The BBC ran a story last week returning to the issue of child labour on cocoa farms in Côte d'Ivoire.
Humphrey Hawksley opens the short news video by observing: “Deep in the cocoa belt of the Ivory Coast, it’s not hard to find children at work.” He then goes on to interview a farmer, some children, and a chocolate industry PR representative.
The first stories of child slavery in the Ivory Coast hit the news over a decade ago. Then in 2001, the major players in the global chocolate industry signed the Harkin-Engel Protocol, a voluntary code of self-regulation drawn up by industry to avert proposed “slave free” labelling legislation in the US.
The Harkin-Engel Protocol provided for the creation of a foundation - the International Cocoa Initiative (ICI) - to tackle child labour, and pledged to develop a certification system that would ensure chocolate was free from the worst forms of child labour.
The impact of these efforts have since been assessed through the authoritative Tulane University studies. Their final report was released earlier this year and concluded that while there has been action from the chocolate industry and “significant evidence of impact”, the funding has simply not been sufficient to achieve their stated goals.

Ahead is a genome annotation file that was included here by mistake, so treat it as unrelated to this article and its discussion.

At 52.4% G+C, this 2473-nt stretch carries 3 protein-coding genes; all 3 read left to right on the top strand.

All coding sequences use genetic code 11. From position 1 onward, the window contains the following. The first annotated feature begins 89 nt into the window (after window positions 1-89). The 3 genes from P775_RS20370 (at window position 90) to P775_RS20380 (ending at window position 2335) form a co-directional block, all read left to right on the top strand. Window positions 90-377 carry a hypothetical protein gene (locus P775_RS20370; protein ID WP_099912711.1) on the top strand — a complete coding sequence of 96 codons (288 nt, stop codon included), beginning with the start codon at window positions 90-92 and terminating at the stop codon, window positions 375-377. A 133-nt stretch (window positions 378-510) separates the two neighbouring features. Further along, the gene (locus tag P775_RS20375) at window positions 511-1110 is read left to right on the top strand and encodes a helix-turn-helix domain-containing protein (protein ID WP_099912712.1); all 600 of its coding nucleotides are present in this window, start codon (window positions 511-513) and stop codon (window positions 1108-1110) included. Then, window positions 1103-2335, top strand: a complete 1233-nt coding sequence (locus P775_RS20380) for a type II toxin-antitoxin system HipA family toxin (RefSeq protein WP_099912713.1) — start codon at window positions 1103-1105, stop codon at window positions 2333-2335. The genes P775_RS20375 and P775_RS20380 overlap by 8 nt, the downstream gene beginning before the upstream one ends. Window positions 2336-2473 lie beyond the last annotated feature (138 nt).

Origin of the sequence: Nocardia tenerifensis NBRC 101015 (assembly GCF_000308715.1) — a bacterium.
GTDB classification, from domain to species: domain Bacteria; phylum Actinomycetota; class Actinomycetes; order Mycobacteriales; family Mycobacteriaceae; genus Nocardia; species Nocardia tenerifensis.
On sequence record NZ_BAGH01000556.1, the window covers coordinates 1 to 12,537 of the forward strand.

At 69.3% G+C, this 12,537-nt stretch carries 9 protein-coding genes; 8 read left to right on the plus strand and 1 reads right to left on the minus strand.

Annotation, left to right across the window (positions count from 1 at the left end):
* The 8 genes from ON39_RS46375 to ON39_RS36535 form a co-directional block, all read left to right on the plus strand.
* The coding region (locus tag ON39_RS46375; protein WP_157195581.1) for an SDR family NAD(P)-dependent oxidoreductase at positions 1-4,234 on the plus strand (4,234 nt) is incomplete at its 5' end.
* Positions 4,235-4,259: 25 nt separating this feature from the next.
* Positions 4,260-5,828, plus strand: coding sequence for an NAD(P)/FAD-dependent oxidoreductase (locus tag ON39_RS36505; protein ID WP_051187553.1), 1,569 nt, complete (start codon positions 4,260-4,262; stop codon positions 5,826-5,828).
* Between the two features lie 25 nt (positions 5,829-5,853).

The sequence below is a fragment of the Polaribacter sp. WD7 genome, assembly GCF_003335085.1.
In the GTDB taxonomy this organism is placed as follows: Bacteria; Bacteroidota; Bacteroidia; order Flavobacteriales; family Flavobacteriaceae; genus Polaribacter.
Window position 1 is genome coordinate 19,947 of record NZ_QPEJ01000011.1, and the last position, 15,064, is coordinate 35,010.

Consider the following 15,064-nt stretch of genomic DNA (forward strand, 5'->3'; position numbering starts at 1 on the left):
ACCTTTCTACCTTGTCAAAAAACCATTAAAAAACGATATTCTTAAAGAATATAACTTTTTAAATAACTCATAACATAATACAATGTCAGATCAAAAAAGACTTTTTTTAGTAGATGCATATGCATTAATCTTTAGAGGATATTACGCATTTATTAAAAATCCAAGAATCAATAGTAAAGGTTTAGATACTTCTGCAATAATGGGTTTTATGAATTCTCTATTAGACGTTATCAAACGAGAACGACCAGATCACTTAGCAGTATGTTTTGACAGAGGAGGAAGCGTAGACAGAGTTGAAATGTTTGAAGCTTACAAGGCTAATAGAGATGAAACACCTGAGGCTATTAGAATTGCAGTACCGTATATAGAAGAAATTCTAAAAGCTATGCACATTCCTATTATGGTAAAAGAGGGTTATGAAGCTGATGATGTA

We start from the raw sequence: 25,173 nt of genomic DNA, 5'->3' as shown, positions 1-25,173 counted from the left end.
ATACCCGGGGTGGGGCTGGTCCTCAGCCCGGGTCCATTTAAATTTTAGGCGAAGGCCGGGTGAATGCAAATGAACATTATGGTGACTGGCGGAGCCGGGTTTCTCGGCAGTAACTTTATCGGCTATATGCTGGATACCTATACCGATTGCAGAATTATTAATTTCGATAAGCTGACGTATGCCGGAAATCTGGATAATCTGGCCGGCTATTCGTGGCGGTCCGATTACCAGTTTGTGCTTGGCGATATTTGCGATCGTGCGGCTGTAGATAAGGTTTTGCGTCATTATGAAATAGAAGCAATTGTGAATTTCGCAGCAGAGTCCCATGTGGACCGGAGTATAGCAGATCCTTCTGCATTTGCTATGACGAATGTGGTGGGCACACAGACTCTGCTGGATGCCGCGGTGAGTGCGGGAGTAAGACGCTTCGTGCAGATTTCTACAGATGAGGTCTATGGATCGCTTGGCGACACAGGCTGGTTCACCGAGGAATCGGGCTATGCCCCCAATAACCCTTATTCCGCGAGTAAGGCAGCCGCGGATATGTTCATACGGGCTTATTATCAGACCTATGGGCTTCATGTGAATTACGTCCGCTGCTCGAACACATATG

Less than 5% of children and their caregivers surveyed in Ghana and Ivory Coast have reported exposure to industry programmes to tackle child labour. That gives an idea of the scale of what still needs to be done. At Trading Visions, we've estimated that the big industry players commit no more than 0.1% or 0.2% of their chocolate sales turnover to "social investment" in cocoa farmers' livelihoods.